Dancevic comported himself well in a much closer contest than many probably expected between the No. 6-ranked Tsonga and the world No. 178, though Tsonga still claimed 105 points to his opponent’s 76. Dancevic stepped in to replace the originally scheduled Milos Raonic (Thornhill, Ontario) who was forced to sit out the match due to a minor knee injury.
The first game of the match featured several deuces, as the two players felt each other out before Tsonga took over, seizing a commanding 4-0 lead before Dancevic captured his first game to make it 4-1. Feeding off the supportive and raucous home crowd, the Canadian then reeled off two more to find himself back in it. He was unable to get back the second break though, falling 6-4.
“For me I felt like I had nothing to lose,” Dancevic said. “I basically just had to go for my shots and that’s it. I didn’t really feel much pressure, I felt like I just had to let loose, and when I had an opportunity just go for my shots. Going in with that mentality just really brought me up a little bit.”
In the second set, it was an even affair until the 4-4 mark when Tsonga broke and served out the set, displaying brilliant net skills and strong serving. One of Dancevic’s weaknesses was his inability to get first serves in the court, acquiring a 56 first serve percentage and five double faults. By the third set, it appeared the 27-year-old began running out of steam opposite his much higher-ranked opponent. Tsonga overwhelmed Dancevic, breaking at 1-1, 3-1 and again at 5-1 to win the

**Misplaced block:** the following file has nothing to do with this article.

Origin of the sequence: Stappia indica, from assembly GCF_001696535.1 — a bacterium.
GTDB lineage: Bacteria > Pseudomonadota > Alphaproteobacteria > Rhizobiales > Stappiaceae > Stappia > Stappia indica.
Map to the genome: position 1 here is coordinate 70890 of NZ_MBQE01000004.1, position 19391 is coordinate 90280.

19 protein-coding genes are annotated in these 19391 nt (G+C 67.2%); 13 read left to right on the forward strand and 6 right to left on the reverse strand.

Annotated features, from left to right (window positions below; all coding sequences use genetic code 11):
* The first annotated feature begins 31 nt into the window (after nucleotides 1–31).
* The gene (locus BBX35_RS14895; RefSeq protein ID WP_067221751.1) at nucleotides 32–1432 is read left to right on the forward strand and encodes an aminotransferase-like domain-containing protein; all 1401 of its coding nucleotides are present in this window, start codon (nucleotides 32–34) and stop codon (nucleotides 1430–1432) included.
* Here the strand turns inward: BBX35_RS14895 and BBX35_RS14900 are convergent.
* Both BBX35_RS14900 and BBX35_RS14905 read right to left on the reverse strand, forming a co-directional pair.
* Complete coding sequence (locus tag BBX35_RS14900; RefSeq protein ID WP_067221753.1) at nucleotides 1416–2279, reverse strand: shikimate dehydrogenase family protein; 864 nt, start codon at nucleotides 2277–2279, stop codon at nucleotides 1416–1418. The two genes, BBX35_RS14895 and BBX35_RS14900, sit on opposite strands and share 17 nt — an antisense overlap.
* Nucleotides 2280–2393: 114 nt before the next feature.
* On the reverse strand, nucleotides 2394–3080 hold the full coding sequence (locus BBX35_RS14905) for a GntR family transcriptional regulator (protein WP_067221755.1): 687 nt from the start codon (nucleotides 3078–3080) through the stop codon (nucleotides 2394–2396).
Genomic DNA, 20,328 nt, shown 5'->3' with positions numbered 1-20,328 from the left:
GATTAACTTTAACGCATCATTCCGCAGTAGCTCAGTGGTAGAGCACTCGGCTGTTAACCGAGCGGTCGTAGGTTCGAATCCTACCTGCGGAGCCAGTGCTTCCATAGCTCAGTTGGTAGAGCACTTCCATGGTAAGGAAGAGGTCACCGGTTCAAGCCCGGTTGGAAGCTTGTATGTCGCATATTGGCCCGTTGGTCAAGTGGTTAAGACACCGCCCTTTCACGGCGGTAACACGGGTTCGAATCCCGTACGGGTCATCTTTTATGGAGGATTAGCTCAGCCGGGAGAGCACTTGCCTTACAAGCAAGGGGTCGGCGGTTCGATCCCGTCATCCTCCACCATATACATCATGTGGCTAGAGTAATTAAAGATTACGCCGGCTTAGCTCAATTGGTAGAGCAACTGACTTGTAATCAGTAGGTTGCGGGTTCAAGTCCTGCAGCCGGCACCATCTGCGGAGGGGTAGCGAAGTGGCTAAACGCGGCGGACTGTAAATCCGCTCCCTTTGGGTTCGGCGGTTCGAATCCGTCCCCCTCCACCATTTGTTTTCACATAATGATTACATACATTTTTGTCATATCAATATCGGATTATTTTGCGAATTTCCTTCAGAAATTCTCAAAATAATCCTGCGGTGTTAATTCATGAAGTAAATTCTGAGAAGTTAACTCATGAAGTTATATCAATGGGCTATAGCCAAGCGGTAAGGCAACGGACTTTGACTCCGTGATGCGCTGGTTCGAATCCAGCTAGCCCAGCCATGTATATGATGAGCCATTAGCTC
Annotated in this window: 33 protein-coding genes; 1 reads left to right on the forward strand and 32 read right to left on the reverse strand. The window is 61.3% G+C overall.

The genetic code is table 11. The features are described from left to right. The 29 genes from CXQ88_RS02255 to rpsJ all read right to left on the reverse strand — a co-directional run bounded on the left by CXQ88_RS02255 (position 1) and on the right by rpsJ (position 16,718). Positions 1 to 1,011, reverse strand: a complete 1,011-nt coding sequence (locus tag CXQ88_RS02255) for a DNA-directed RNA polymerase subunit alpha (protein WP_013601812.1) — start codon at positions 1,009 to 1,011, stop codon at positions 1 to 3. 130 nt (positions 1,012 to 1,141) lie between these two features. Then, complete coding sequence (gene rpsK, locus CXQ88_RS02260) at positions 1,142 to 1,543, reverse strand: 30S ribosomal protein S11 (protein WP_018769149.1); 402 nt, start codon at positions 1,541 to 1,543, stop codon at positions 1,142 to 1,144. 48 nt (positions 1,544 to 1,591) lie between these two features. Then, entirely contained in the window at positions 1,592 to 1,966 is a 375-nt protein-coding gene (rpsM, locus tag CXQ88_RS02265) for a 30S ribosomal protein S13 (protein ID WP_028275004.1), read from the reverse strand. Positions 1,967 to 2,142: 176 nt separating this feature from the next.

match and the tie for France.
“I thought (Dancevic) played good, he went after Tsonga with everything he had,” said Martin Laurendeau, Canada’s team captain. “Basically he’s played only three matches this year, so it was a tough assignment to take on, the world No. 6, who was playing well this weekend, but he played to win. He had a slow start, but once he got over those few games, he got back in the match, and it was pretty level there for quite awhile.”
In the dead rubber, Pospisil took on Monfils, falling in straight sets to make it a 4-1 final score in favour of France. The 2010 Davis Cup finalists will now play the United States at home in the quarter-finals April 6-8.
Canada will now have to play a World Group play-off in September, where it will try to retain its position in the elite 16-team category. Canada has only been in the World Group four times in its history, and should it maintain its spot for 2013, it would mark the country’s first consecutive years in the World Group since 1991 and 1992. Canada will not know its opponent or location of the tie until a draw is completed on April 11.
The overall attendance at the Doug Mitchell Thunderbird Sports Centre through the three days of the tie was 15,233.